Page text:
Investors demand oil, coal and power companies assess climate risks.

Mindy Lubber & Mark Fulton in the Guardian: “…. it’s not just students and activists clamouring for radical changes; leading corporations and investors are now adding their voices to the chorus calling for stronger action to reduce our fossil fuel dependency.” “As the world approaches irreversible and catastrophic levels of climate change, there is a growing urgency to diversify our energy sources and leave much of the world’s remaining fossil fuel reserves in the ground. Oil and coal companies must recognise that it is in their best interest to plan for a low-carbon future. Consumers demand it, their investors demand it, and it’s the smartest business strategy – because the world is changing.
….Chinese citizens are protesting “apocalyptic” coal pollution that is shutting down airports and entire cities. A recent Climate Asia survey showed that 78% of Chinese people believe climate change is happening. On the other side of the world, at least 84% of people in US states recently hit by drought or sea-level rise say that global warming is happening, according to a new Stanford University study. Meanwhile, student activists around the world are calling on university endowments to divest from fossil fuel companies.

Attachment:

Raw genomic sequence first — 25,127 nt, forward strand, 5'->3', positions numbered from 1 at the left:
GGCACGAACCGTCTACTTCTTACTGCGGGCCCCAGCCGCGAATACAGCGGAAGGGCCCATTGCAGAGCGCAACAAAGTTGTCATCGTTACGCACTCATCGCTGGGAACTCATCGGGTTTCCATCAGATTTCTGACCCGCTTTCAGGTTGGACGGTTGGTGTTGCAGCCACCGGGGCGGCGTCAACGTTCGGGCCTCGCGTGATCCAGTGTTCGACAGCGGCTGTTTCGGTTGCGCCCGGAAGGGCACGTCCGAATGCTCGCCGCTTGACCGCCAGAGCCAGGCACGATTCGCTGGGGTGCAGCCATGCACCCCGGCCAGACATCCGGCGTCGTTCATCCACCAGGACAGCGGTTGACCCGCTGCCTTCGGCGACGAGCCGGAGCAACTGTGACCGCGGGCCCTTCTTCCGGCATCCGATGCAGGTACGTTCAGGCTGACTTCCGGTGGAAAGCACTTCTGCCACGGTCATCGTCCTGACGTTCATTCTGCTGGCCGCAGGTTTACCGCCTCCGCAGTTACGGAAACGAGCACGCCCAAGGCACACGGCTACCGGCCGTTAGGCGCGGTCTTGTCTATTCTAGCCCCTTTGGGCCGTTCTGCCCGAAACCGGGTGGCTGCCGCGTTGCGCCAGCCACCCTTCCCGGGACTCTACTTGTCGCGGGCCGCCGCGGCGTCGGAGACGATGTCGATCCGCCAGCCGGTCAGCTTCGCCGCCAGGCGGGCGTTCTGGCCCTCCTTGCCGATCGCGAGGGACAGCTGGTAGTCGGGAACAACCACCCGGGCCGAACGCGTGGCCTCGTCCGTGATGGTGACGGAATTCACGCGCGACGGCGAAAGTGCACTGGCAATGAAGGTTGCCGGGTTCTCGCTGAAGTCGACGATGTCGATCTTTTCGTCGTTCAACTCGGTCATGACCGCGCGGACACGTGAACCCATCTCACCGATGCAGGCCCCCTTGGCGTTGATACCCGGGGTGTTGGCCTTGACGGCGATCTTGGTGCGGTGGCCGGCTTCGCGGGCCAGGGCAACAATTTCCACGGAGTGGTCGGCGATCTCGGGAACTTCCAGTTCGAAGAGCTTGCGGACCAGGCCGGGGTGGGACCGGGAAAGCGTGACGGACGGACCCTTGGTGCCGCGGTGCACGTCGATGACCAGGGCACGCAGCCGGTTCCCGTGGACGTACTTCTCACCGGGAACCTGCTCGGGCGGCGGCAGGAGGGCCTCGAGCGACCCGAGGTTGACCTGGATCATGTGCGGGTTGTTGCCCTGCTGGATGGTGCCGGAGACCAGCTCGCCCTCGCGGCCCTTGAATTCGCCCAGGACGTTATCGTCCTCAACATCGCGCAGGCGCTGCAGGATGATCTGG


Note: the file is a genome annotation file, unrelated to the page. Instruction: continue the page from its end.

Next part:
….Just last month, a new and powerful set of market actors – some of the world’s largest pension funds and money managers – publicly recognised the connection between their financial assets and the decisions being made by fossil fuel executives. As part of this effort, 70 global investors with collective assets totalling $3tn (£1.85tn) made the first ever joint request to the world’s 45 largest oil, coal and power companies – including Exxon, BP and Arch Coal – to assess the financial risks that climate change and these other trends pose to your business plans. The investors, co-ordinated by Ceres and the Carbon Tracker Initiative, sent letters to the companies this fall requesting detailed responses by early next year.
“We would like to understand (the company’s) reserve exposure to the risks associated with current and probable future policies for reducing greenhouse gas emissions by 80% by 2050,” the investors wrote in their letter to oil and gas companies. “We would also like to understand what options there are for (the company) to manage these risks by, for example, reducing the carbon intensity of its assets, divesting its most carbon intensive assets, diversifying its business by investing in low-carbon energy sources or returning capital to shareholders.”